If any health professional thinks that you could benefit from a further opinion or support from another service or agency, they will discuss this with you. If they are going to make a written referral you can ask for a copy of this letter or form. We will endeavour to process routine referrals within 5 working days of your initial appointment and 2 working days if it is urgent.
Patients who are being referred to a Hospital Consultant for further opinion have a right to choose a provider from a list of at least 4 local hospitals approved by the Primary Care Trust. Your GP or the admin team can provide you with information on waiting list times and hospital choice.
The GP would then send your referral letter to the hospital of your choice, and you will be advised of your unique password and how to contact the Hospital Booking Service to make an appointment.
The GP or Practice will give you an information sheet about ‘Choose and Book’, which encourages patients to phone NHS Direct on 0845 46 47, if you want to obtain further information about the hospitals and specialities that are available.
If you want to have time to think about your choice of hospital, we can delay your referral letter until you inform us of your decision.
For the first 4 days of any illness you do not require any form of certification. It is for you to decide if you are fit to work. For the next 3 days (including Saturdays and Sundays) you must fill in a self-certification form, SC2, which is available from your employer. GPs cannot issue statutory sick notes for less than 7 days illness. If employers or insurance companies request private sick certificates a fee will be charged.
After a period of 7 days, you are required to see a GP who will issue a statutory sick certificate (Med 3 or Med 5), if deemed appropriate.
GPs are often asked to complete a variety of forms for patients, such as for the Benefits Agency or for Life Assurance, and under NHS legislation, they do not have to undertake this work, but if they choose to, they can charge for it as a private service.
The GPs in this practice want to concentrate their efforts on NHS work and therefore might not undertake lengthy items of non-NHS work.
Any agreed items of work, GPs will try to complete within 5 working days, so please do not ask for them to be done sooner. Payment should be agreed and made before the form / paperwork is completed.
Please note that GPs and other health professionals cannot sign Passport Applications, if they have not known the patient for at least 2 years.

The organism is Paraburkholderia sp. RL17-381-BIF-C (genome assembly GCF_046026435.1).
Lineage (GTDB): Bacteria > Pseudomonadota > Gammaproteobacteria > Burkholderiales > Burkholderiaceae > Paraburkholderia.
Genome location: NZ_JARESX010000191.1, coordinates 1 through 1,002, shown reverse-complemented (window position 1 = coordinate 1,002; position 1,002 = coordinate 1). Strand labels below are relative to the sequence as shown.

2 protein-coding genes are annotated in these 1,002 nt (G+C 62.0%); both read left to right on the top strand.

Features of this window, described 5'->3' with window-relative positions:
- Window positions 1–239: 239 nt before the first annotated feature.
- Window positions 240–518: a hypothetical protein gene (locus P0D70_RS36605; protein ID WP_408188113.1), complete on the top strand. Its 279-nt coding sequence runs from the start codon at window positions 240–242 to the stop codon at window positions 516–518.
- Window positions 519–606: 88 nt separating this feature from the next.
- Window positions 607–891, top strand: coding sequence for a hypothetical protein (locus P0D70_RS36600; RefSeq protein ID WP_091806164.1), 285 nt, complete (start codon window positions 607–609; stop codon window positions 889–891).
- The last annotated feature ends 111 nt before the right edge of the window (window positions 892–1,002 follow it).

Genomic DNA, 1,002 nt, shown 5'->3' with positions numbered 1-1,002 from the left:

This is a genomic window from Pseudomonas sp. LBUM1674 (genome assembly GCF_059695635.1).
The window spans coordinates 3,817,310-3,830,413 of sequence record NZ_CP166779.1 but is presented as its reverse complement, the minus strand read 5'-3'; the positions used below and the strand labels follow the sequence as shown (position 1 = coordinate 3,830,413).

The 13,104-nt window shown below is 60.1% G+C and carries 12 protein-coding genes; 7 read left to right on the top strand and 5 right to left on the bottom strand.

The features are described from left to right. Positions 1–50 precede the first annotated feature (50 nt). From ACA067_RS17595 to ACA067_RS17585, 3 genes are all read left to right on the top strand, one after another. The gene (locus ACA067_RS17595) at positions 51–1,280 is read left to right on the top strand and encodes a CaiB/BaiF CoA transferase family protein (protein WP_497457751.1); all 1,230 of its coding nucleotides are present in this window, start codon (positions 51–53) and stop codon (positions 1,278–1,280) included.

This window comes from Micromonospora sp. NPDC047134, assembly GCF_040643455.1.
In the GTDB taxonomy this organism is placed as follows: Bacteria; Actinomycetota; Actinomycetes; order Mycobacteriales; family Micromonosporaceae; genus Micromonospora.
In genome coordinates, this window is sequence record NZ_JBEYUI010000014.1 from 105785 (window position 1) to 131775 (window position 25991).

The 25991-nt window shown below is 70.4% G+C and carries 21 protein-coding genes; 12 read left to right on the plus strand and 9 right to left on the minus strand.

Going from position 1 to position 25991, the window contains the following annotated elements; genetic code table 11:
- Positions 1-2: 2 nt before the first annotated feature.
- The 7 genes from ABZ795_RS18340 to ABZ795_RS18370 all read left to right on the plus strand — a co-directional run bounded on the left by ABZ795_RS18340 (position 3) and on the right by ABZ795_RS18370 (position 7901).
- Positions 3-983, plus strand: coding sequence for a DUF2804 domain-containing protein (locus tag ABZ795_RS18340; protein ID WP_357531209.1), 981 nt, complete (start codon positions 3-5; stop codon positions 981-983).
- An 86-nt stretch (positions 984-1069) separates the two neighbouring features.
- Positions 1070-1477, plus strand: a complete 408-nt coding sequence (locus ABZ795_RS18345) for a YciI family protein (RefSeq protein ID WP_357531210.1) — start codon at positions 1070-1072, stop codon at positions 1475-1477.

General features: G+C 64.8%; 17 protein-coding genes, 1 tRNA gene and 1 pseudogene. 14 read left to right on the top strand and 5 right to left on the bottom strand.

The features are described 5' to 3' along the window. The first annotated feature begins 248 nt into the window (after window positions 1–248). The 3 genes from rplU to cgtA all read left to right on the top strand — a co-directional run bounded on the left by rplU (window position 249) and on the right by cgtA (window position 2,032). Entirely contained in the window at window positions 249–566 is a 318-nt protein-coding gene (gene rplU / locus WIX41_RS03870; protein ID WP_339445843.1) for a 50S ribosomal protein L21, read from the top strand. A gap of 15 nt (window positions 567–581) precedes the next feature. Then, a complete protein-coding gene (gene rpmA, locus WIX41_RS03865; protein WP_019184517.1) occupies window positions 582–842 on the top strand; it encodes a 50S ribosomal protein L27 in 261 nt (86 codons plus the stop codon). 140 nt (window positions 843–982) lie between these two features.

All the work listed below is classed as non-NHS work, however, as an additional service to patients, the GPs will do:
DS 1500 Forms
Depending on workload, the GPs might not do:
A list of current charges is displayed in the waiting room or can be obtained from reception.
A carer is someone, who, without payment, provides help and support to a partner, child, relative, friend or neighbour, who could not manage without their help. This could be due to age, physical or mental illness, addiction or disability.
A young carer is a child or your person under the age of 18 carrying out significant caring tasks and assuming a level of responsibility for another person, which would normally be taken by an adult.
Anyone can become a carer; carers come from all walks of life, all cultures and can be of any age. Many carers do not consider themselves to be one; they are just looking after their mother, son, or best friend, just getting on with it and doing what anyone else would in the same situation.
Taking on a caring role could mean facing a life of poverty, isolation, frustration, ill health and depression. Many carers give up an income, future employment prospects and pension rights to become a carer. Many carers also work outside the home and are trying to juggle jobs with their caring responsibilities. The majority of carers struggle on alone and do not know that there is help available to them.
We are interested in identifying carers, especially those people who may be caring without help or support. We feel that caring for someone is an important and valuable role in the community. We further believe carers should receive appropriate support by way of access to accurate information on a range of topics such as entitlement to benefits and respite care and not least, a listening ear when things get too much.
As a Carer, you may be entitled to have your needs assessed by Social Services. A Carer’s Assessment is a chance to talk about your needs and the possible ways help could be given. It also looks at the needs of the person you care for. This could be done separately, or together, depending on the situation. There is no charge for an assessment.
If you are a carer, this is an ideal opportunity to let us know so that we can update our records and pass on your details to the relevant organisations who can provide information and advice. Further information can be sought from reception or from our notice board in the waiting room.